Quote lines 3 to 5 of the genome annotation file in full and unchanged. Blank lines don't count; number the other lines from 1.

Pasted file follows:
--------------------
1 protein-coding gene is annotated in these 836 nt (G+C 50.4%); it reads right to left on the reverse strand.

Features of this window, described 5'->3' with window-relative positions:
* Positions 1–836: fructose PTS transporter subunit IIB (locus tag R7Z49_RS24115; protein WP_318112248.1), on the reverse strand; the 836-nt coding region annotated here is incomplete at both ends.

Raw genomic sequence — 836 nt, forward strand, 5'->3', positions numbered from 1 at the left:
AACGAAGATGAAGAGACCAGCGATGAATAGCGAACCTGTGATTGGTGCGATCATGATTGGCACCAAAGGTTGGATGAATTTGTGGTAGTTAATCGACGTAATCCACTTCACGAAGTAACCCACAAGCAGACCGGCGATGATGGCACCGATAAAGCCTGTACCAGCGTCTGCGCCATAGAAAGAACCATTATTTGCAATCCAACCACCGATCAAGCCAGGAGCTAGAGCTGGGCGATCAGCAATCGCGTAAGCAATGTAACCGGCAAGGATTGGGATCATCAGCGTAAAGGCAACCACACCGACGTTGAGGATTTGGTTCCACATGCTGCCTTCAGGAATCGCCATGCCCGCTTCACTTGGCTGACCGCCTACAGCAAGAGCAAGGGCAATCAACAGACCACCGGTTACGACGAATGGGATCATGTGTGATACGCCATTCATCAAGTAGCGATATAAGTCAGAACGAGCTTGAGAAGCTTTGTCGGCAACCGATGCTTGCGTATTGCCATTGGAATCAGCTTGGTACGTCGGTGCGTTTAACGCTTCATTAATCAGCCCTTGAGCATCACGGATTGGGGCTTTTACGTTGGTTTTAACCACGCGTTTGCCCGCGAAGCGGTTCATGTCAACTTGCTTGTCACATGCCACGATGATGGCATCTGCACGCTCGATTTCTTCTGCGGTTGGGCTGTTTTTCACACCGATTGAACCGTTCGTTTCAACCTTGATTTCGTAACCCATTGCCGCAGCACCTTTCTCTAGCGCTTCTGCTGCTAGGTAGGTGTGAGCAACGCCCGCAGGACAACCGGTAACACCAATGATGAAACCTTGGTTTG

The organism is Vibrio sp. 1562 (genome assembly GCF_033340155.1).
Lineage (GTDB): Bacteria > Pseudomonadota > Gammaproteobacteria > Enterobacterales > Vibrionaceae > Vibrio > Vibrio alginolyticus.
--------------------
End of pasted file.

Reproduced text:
* Positions 1–836: fructose PTS transporter subunit IIB (locus tag R7Z49_RS24115; protein WP_318112248.1), on the reverse strand; the 836-nt coding region annotated here is incomplete at both ends.

Raw genomic sequence — 836 nt, forward strand, 5'->3', positions numbered from 1 at the left:
AACGAAGATGAAGAGACCAGCGATGAATAGCGAACCTGTGATTGGTGCGATCATGATTGGCACCAAAGGTTGGATGAATTTGTGGTAGTTAATCGACGTAATCCACTTCACGAAGTAACCCACAAGCAGACCGGCGATGATGGCACCGATAAAGCCTGTACCAGCGTCTGCGCCATAGAAAGAACCATTATTTGCAATCCAACCACCGATCAAGCCAGGAGCTAGAGCTGGGCGATCAGCAATCGCGTAAGCAATGTAACCGGCAAGGATTGGGATCATCAGCGTAAAGGCAACCACACCGACGTTGAGGATTTGGTTCCACATGCTGCCTTCAGGAATCGCCATGCCCGCTTCACTTGGCTGACCGCCTACAGCAAGAGCAAGGGCAATCAACAGACCACCGGTTACGACGAATGGGATCATGTGTGATACGCCATTCATCAAGTAGCGATATAAGTCAGAACGAGCTTGAGAAGCTTTGTCGGCAACCGATGCTTGCGTATTGCCATTGGAATCAGCTTGGTACGTCGGTGCGTTTAACGCTTCATTAATCAGCCCTTGAGCATCACGGATTGGGGCTTTTACGTTGGTTTTAACCACGCGTTTGCCCGCGAAGCGGTTCATGTCAACTTGCTTGTCACATGCCACGATGATGGCATCTGCACGCTCGATTTCTTCTGCGGTTGGGCTGTTTTTCACACCGATTGAACCGTTCGTTTCAACCTTGATTTCGTAACCCATTGCCGCAGCACCTTTCTCTAGCGCTTCTGCTGCTAGGTAGGTGTGAGCAACGCCCGCAGGACAACCGGTAACACCAATGATGAAACCTTGGTTTG